Looking for alternatives to pronoun worksheets – a non- pronoun worksheet? I am too.
Pronouns are important in English. Students need to recognize them as subjects, they have to identify pronoun-antecedent problems, and the need to interpret what they read.
Pronouns lead to larger parts of grammar and language study, and I devote a decent amount of time to learning them. Because I don’t want to “grammar drill and kill,” I study pronouns with my students in varying ways.
Try some of these substitutes to pronoun worksheets.
- Pronoun Stations. Download this pronoun station activity for free. Then, design different learning stations around your classroom and have your students begin working. Yes, with stations, students are practicing. When I meet with stations, I can speak to students in a smaller group and older students feel less silly/ more comfortable asking questions in a small group. Teachers can fix common misconceptions and review individually.
- Anchor Charts. I ask students to create anchor charts. With older students, I don’t call them “anchor charts.” Rather, I encourage students to consult the posters that they created. As a helpful hint, have students plan out their sample sentences before they begin using the poster board. Then, decorate your room and reference the examples.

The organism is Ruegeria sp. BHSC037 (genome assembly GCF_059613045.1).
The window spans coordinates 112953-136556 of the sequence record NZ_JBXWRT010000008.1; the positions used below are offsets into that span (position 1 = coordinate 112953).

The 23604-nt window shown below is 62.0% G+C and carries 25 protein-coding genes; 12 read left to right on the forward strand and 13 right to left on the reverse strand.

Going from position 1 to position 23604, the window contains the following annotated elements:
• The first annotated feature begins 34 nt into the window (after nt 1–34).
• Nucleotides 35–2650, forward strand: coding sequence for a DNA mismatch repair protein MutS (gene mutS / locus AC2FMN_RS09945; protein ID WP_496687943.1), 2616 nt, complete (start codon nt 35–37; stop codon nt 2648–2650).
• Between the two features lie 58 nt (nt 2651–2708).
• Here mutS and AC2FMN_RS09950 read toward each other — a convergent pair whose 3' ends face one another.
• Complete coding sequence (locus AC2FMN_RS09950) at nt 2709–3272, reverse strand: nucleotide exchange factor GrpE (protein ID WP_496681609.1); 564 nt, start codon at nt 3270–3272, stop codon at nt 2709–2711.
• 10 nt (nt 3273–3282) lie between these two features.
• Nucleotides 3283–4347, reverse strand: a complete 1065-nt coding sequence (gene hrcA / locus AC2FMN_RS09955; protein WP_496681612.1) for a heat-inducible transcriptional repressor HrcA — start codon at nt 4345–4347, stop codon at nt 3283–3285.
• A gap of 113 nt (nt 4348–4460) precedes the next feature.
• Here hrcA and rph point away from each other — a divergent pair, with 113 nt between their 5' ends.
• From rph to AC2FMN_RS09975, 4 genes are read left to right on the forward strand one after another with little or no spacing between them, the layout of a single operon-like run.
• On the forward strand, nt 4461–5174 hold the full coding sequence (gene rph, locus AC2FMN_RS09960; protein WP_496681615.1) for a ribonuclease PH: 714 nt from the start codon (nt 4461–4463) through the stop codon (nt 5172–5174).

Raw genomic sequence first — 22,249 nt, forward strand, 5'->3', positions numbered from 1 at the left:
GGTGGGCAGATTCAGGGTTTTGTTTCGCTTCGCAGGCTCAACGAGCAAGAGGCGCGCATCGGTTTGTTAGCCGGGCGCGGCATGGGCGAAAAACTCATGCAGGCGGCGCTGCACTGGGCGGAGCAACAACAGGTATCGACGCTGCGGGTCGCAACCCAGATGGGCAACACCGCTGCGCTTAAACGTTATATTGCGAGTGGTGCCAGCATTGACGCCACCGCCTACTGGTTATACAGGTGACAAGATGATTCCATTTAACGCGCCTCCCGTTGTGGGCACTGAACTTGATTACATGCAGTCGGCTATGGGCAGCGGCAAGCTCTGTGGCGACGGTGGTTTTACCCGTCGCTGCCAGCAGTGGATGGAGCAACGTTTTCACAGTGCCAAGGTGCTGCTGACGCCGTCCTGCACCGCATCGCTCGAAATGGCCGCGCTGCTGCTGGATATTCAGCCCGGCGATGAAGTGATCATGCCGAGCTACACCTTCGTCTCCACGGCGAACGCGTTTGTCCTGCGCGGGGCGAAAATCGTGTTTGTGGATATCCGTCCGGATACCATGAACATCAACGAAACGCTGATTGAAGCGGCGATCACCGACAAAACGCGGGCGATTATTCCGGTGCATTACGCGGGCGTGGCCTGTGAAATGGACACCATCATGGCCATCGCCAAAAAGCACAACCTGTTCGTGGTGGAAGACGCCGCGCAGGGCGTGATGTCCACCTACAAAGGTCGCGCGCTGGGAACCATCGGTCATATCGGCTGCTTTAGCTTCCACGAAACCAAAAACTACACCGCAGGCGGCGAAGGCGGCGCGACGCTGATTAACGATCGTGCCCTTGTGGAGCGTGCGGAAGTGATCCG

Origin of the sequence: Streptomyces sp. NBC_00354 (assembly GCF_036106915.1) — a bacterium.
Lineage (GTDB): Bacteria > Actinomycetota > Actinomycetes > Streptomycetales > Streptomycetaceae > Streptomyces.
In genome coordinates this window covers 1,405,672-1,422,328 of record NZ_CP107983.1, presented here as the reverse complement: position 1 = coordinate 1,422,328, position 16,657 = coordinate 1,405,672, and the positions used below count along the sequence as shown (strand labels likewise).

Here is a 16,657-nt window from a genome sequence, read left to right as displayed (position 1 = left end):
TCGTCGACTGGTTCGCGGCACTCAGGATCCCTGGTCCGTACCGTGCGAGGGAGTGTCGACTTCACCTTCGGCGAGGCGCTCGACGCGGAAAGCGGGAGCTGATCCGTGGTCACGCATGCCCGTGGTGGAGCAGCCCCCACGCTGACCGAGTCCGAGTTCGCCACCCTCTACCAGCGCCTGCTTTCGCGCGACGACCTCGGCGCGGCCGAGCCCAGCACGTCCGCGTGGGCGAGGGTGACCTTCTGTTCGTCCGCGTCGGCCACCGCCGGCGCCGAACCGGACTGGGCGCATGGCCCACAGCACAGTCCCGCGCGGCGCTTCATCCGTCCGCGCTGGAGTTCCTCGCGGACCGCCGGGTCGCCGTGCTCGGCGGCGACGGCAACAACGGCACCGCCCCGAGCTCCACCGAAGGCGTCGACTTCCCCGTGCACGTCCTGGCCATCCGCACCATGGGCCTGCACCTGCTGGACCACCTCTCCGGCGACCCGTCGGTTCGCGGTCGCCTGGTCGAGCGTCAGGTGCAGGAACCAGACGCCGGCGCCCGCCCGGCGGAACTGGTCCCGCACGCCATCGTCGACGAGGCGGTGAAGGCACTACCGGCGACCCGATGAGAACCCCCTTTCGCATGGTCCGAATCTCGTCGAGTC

- Literature. Notice with students how pronouns are used in literature. For instance, Poe loved to use pronouns to build suspense! Look at this line from “The Pit and the Pendulum.”
I WAS sick — sick unto death with that long agony; and when they at length unbound me, and I was permitted to sit, I felt that my senses were leaving me.
Who? Immediately, readers do not know the speaker because Poe uses pronouns without antecedents. Plus, who is “they”? Clearly, Poe wanted the reader to wonder, and he used pronouns to build suspense.
- Task Cards. Sure, you can use these non- pronoun worksheets with stations, but you can vary them even more. Task cards work well with partners or small groups. If you want students to move around the room and help each other, print out two sets of task cards and ask students to find their match. They are automatically partnered, and they will discuss answers. I have over one hundred task cards for studying pronouns. I try to differentiate, and when I use task cards, I find that manageable. Some students can study personal pronouns, others demonstrative, and so on.
Pronouns are part of the foundation of understanding our language, and students must use them correctly. Before they analyze pronouns in literature and apply the rules to their writing, they must first identify pronouns.
Pronoun worksheets are not the only answer to understanding pronouns, though. I hope you can implement these alternative ideas with your students.